Advertisers Still Not Flocking to Video Streaming Sites

 Blog Post By: Samantha Haucke, Marketing Intern


I can’t remember the last time I saw a TV commercial on an actual TV. My lack of commercial watching is a result of the changes I’ve made in how I watch my favorite programs. No longer do I sit down at 7:00 p.m. on Thursday night and watch the latest episode of The Big Bang Theory. Instead, I use online video streaming to watch the episode when and where I want. I know I’m not the only person who does this either. So, what is a marketing department to do when not everyone is watching TV shows in the traditional way?

The simple answer is to advertise where their target audience is watching. Gone are the days when people can go to Hulu, YouTube, or Network TV websites like or and get away with not seeing any commercials. The difference between being subjected to ads through the TV and online video streaming sites is that there are fewer commercial breaks while watching a television episode through online video streaming than traditional TV. However, the commercial breaks that do happen on online video streaming sites are longer than traditional TV, and the sites often repeat the same commercials several times during a single episode. Basically, viewers have two choices:  a significant amount of shorter commercial breaks with a large variety of commercials or fewer commercial breaks that are longer and repetitive. 

While I enjoy using online video streaming, the one thing that drives me absolutely crazy is watching the same set of commercials three or four times during a single episode. Why does this happen with the majority of online video streaming sites? It happens because there aren’t enough advertisers who are utilizing this advertising medium. With costs of online video streaming advertising (on the more popular sites) being just as much if not more than prime-time TV, it is understandable that advertisers are reluctant to buy these advertising slots. In order to attract more advertisers, online video streaming sites have started to develop incentives for advertisers. Hulu, for example, recently extended a discount to advertisers who bundle their advertising on CBS’ prime-time TV with Hulu’s online video streaming.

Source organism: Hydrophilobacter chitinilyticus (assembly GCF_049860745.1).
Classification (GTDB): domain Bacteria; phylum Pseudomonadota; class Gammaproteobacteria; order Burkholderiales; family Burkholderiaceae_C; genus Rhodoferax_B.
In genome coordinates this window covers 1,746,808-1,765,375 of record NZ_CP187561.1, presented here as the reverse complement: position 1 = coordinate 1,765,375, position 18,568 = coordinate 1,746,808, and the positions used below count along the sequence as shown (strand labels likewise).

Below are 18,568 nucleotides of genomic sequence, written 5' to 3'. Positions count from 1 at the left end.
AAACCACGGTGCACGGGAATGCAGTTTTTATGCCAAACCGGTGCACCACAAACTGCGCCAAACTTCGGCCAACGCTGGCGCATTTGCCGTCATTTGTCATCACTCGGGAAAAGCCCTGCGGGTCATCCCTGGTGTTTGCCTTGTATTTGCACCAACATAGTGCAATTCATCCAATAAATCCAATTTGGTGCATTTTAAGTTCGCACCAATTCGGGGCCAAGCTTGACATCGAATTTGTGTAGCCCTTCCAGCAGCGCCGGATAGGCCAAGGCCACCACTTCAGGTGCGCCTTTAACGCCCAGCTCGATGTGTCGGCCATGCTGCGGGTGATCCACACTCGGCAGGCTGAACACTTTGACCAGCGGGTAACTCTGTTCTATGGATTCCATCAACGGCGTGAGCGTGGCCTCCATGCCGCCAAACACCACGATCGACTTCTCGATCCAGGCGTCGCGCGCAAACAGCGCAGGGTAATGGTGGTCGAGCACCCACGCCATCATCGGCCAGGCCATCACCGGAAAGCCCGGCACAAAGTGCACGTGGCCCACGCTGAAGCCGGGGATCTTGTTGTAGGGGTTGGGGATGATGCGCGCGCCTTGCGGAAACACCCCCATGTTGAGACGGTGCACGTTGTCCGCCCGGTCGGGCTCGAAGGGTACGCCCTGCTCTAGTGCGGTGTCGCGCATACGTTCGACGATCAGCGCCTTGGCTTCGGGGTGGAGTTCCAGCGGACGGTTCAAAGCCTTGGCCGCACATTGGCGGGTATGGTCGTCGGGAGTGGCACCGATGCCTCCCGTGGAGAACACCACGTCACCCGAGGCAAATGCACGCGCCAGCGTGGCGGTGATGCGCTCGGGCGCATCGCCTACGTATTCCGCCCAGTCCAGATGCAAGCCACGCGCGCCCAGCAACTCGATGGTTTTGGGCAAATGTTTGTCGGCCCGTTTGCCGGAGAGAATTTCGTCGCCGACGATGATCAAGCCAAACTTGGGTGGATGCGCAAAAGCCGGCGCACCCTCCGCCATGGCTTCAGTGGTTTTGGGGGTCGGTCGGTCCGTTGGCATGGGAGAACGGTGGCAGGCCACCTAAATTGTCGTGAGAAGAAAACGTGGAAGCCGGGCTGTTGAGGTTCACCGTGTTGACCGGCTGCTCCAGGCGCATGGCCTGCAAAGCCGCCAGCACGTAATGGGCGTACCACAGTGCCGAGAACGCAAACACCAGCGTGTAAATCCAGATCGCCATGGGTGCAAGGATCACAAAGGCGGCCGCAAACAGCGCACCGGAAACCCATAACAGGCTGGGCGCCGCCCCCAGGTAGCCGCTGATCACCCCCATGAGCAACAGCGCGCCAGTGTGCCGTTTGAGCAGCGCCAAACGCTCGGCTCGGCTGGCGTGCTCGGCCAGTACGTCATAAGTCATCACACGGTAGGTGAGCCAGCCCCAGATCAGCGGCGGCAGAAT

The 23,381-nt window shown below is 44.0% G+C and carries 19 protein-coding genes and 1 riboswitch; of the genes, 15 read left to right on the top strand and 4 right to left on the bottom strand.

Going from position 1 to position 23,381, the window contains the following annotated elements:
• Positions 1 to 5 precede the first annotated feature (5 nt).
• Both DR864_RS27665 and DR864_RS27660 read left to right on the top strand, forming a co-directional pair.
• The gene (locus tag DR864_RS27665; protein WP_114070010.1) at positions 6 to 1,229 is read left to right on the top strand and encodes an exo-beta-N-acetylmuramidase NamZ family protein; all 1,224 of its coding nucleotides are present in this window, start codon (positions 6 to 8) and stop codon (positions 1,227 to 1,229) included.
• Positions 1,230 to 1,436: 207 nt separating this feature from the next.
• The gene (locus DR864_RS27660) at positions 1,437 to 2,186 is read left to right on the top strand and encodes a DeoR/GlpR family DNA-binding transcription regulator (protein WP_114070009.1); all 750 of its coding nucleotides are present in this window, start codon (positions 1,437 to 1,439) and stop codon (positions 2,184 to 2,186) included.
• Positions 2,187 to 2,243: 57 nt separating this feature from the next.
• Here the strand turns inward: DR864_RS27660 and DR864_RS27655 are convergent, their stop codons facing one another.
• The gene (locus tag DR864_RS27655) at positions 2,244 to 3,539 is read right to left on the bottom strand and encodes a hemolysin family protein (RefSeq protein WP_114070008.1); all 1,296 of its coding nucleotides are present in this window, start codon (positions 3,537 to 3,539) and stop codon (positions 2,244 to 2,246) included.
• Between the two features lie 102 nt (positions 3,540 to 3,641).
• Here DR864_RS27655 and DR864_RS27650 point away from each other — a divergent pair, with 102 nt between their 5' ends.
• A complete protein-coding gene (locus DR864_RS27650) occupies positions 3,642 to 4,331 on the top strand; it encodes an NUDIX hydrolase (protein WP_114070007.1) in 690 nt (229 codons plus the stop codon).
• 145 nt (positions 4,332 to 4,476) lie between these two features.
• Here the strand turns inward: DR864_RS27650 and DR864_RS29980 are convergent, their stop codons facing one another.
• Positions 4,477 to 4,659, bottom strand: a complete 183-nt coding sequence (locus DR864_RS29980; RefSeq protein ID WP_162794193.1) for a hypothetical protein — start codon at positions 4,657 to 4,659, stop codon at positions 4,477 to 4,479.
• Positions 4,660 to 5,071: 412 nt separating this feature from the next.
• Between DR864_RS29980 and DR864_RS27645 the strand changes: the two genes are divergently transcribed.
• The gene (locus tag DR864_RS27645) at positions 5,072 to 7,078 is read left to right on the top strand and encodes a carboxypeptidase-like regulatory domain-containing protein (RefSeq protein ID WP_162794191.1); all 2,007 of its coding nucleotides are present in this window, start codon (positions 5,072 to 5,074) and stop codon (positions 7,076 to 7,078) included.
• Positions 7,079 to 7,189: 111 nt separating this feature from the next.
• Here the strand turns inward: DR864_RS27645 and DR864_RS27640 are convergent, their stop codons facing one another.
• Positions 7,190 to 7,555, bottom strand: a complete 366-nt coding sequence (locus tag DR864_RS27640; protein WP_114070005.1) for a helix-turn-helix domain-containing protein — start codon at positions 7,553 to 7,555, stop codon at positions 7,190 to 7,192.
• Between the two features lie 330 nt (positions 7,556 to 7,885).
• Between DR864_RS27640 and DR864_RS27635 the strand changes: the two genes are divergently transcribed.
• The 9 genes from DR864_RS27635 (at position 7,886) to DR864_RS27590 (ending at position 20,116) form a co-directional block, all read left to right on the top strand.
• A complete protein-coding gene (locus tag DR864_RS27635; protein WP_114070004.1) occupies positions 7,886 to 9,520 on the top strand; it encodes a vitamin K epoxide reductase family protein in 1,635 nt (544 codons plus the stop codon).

While more and more people are shifting their television viewing habits toward online video streaming, it is still far from being a go-to advertising medium. Even though the amount of viewers watching traditional TV is decreasing, the amount of money advertisers are spending on TV ads is projected to continue to increase through 2017. However, many advertisers targeting my generation may learn the hard way that their tactics are no longer communicating with current or potential customers.